It all seems a bit harsh when you consider his enormous contributions to the history of television news -- his reporting from the front lines of hurricanes, assassinations and wars; his classic confrontations with Richard Nixon during Watergate; his memorable "60 Minutes" stories that helped the show achieve its first number-one Nielsen rating in 1975, and even his absurdist but groundbreaking "Gunga Dan" reporting from Afghanistan in 1979. In light of those legendary achievements, it seems coldhearted and callous for CBS to cast Rather out so mercilessly, and so publicly, in the twilight of his career.I guess it had nothing to do with the fact that he completed discredited the CBS News organization with his vehement defense of a blatantly partisan story based on obviously fraudulent documents.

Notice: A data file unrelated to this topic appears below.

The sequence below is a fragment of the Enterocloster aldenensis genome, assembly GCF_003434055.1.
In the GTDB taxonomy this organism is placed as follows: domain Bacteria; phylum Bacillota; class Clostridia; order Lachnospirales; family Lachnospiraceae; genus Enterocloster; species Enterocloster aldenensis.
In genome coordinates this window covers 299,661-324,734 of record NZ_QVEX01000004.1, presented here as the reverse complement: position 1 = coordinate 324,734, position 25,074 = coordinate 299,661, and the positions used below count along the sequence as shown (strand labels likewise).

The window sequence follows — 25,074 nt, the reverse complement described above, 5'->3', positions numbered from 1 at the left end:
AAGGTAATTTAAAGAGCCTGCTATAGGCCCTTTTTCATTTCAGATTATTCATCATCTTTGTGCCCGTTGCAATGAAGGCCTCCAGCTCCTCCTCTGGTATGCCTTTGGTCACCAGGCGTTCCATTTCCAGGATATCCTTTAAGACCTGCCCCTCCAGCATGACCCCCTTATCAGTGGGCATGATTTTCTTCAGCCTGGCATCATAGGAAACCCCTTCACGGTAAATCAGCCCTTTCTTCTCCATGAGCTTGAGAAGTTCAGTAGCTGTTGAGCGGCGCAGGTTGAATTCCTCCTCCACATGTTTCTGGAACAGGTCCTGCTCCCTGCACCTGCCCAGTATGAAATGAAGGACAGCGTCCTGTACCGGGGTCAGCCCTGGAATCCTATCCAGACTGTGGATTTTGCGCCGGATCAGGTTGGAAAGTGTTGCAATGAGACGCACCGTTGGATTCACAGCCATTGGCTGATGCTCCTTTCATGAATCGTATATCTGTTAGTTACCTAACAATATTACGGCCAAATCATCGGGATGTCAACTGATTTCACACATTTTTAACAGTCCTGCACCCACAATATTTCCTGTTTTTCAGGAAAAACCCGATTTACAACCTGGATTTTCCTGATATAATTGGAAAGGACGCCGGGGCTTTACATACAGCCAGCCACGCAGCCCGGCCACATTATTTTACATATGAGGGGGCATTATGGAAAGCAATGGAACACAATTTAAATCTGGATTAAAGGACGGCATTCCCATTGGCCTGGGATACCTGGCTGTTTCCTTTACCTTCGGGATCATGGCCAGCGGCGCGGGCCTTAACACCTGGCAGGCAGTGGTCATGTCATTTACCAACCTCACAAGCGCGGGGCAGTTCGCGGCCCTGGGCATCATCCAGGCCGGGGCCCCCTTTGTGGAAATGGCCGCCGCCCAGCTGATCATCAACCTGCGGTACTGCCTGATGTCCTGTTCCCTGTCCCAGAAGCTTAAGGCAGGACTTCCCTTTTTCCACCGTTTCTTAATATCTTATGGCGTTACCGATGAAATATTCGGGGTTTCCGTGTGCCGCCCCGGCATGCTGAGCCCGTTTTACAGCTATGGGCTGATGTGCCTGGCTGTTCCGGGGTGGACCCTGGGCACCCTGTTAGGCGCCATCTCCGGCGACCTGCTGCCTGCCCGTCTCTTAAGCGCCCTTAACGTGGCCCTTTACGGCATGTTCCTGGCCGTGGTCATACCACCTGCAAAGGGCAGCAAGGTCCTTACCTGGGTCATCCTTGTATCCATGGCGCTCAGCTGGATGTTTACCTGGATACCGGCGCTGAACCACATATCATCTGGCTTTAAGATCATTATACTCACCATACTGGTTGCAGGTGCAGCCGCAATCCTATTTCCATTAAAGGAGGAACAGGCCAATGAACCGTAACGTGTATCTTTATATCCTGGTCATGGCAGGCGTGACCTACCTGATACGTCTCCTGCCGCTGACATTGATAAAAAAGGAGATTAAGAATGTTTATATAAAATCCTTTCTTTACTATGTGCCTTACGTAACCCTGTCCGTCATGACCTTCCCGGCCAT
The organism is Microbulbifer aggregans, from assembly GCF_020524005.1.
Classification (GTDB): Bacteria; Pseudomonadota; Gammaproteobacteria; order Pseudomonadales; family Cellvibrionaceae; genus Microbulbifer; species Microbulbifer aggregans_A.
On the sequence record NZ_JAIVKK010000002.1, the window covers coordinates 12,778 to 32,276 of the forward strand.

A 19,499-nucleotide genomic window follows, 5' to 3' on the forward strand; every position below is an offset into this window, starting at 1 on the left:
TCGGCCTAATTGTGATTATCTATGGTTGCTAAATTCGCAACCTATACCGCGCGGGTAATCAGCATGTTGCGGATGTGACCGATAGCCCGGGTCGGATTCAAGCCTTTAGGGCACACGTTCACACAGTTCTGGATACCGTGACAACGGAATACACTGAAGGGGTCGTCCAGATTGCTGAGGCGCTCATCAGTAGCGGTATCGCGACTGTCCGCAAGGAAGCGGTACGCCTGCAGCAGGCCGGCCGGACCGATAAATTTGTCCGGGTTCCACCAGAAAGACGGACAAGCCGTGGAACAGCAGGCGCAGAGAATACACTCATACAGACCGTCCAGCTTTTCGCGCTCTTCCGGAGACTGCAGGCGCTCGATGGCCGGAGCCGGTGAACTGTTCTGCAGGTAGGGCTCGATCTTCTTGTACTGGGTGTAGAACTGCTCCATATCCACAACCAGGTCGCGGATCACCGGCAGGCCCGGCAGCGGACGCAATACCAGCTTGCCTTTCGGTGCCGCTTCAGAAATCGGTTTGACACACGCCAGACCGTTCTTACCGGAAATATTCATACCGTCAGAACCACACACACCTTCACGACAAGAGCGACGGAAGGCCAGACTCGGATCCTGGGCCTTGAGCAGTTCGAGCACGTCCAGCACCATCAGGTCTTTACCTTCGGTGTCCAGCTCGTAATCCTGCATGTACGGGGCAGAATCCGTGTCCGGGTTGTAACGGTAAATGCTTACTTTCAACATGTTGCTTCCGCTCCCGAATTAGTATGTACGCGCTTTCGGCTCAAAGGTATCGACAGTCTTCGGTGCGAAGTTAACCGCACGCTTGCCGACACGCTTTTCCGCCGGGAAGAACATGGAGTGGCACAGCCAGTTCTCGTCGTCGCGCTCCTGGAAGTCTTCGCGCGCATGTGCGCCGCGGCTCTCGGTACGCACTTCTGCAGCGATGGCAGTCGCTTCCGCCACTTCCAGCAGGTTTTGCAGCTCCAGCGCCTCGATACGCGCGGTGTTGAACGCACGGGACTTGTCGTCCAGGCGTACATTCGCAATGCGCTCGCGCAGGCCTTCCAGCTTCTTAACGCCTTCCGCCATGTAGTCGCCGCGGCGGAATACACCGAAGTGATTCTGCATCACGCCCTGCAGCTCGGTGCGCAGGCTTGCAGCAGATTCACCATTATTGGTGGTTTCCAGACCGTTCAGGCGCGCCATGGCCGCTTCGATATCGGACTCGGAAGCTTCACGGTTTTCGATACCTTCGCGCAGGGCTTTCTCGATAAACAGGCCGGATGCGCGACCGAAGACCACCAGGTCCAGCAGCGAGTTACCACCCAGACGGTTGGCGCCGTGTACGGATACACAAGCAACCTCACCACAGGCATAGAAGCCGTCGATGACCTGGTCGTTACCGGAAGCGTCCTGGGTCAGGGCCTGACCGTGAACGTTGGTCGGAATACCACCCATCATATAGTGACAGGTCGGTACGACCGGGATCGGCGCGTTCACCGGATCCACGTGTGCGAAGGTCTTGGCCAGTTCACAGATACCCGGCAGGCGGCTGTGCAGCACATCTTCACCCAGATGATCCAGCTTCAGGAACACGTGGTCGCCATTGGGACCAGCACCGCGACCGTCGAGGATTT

The Columbia School of Journalism ought to instead ask why it's taken CBS this long to dump Rather, who made a mockery of himself and CBS News, defending the story for days in the face of overwhelming evidence against it. Rather proved that he is either a partisan political operative, or dumb as a box of rocks, or perhaps a bit of both. No matter which it is, it is CBS's disgrace that it did not fire Rather on the spot.